Ask Audrey: She wants to put you in a cheap nursing home, we’re talking retired postmen

Audrey has been sorting out Cork people for ages...

Hi, we’re going on holidays to France with my sister and her husband this year. They’re as cheap as trainee hairdressers, always on the look-out for a bargain. (He’s from Kanturk.) Is it okay if we refuse to eat in a cheap restaurant with them in case we get spotted by someone from Posh Cork? Anne-Marie, Monkstown, I spent a fortune on new sunglasses.

You’d do anything to hide your lazy eye. Trust me, you are never safe from Posh Cork on holidays. I was caught coming out of Lidl in Marbella by the former goalkeeper of our hockey team in school. Five minutes later, she had a video of me up on a Facebook page called St Angela’s Girls Who Went a Bit Norry. When I got home, wasn’t there a food-parcel from my former classmates outside my door, with a note saying, “Please don’t contact us or greet us on the street?” The parcel was in a Lidl bag and all. Fair play, I thought that was a lovely touch. Vicious, but lovely.

Dear Madam, I have been instructed by the people of Killorglin, Co Kerry, to request you cease your shocking attacks on their intellectual capabilities. Your claim the definition of an intellectual in Killorglin is someone with a beard that passed the Inter Cert is both untrue and, indeed, sexist. I would appreciate a reply confirming you have performed your last slander on the town and furthermore, I am in a position to offer you €500 if you could instead focus on Cahersiveen, which is widely regarded as a safe space for clowns and ludramans. Yours, Don O’Sullivan-Harte, BCL (Hons), Killorglin.

Dear Don, I am surprised and indeed saddened that you consider my observation to be sexist in nature. While the term bearded might exclude women in other towns, I can assure you this is not the case in Killorglin. This fact was brought home to me in no uncertain terms during a recent visit to the town, when a bearded individual I met in a pub was later found to have nothing worth talking about on the meat and two veg front.

Yours in disappointment, Audrey.

How’re oo goin’ on? Herself came back from mass last Saturday night and she either had the holy spirit in her, or else a half a bottle of gin. (It can be hard to tell.) Anyway, the upshot is she decided we must start helping out the poor misfortunates. (The rappers and celebs call it giving back, apparently.) So, I’m due to give a talk to some refugees in the hall on Tuesday night. What should I say? Dan Mick Mikey, head out of Drimoleague and breathe a sigh of relief.

The first thing I say when I meet a refugee these days is, sorry about the recent weather. They say, no, it’s still better than being carpet bombed for six days in a row. I say, wait until you see November. The main thing I’d say to a group of refugees in your part of Cork is, sorry for your troubles. You could have been housed in some place civilised, but instead you are down here in Grimoleague, listening to a nervous little man who smells like something died in his wellies. (No offence.)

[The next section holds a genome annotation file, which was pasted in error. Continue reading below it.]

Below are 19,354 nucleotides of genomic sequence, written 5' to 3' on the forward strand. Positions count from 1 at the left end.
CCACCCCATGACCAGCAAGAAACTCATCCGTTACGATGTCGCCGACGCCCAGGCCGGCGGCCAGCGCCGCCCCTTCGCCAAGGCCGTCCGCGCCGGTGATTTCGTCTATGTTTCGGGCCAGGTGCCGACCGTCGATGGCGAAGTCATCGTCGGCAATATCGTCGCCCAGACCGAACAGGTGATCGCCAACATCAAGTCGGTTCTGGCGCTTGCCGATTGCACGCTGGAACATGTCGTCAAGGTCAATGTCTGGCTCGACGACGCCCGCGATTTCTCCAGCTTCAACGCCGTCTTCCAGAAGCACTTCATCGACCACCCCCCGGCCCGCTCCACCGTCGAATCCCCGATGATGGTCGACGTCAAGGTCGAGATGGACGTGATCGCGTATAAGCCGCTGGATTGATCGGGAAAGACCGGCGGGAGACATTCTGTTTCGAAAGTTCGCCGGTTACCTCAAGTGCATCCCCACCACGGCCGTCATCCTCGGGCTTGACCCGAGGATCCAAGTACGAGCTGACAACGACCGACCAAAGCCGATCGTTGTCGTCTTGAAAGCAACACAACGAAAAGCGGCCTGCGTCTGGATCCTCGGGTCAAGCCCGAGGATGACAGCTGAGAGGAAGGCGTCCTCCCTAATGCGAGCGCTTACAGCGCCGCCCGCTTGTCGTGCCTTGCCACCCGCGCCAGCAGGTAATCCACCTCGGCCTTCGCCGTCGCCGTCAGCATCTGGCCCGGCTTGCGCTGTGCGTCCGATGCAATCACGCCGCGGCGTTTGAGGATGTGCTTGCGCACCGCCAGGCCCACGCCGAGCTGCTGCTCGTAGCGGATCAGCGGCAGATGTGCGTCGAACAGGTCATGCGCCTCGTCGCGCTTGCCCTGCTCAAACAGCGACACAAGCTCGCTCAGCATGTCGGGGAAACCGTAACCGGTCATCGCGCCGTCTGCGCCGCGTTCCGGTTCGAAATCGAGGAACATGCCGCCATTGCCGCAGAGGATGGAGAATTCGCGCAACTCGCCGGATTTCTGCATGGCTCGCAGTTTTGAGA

Top o’ the begorrah to ya. I’ll be arriving in Cobh via cruise boat with my wife, and want to take a trip to see my ancestors’ farmstead in the lovely county of Waterford. What in the name of bejaysus do you think I should see? Larry O’MacMoriarty III Jnr, Chicago, but my heart is in Dungarvan.

Sorry to hear that. A quick tip for any visitor: if you want to be taken seriously in Ireland, never put the words ‘lovely county’ and Waterford in the same sentence. The scenery is nice enough, but the locals are a fright. I heard that, after a visiting Harvard professor from Harvard spent an afternoon in Tramore, he went home and told his brainbox friends they might have to rethink the theory of evolution.

The best thing about Waterford these days is they got a new cycle path. So, there’s a decent chance they won’t bore you to death about their blaas. (That’s a bread roll for people with low expectations.)

C’mere, I’ve started seeing this fella recently. It do be going fine on all fronts, except he have the kind of breath that would remind you of Kinsale at low tide. How can I tell him this without making him feel like a langball? Karen, Blarney Street, he tells me has his own teeth.

What a catch. I had a similar problem with this hot Italian I fancied at work. I was afraid to lob the gob in case I passed out, so I asked him if he ever tried a Fisherman’s Friend. He said no, but he tried a fisherman’s wife when her husband was out at sea. Italian men — you just wouldn’t be up to them.

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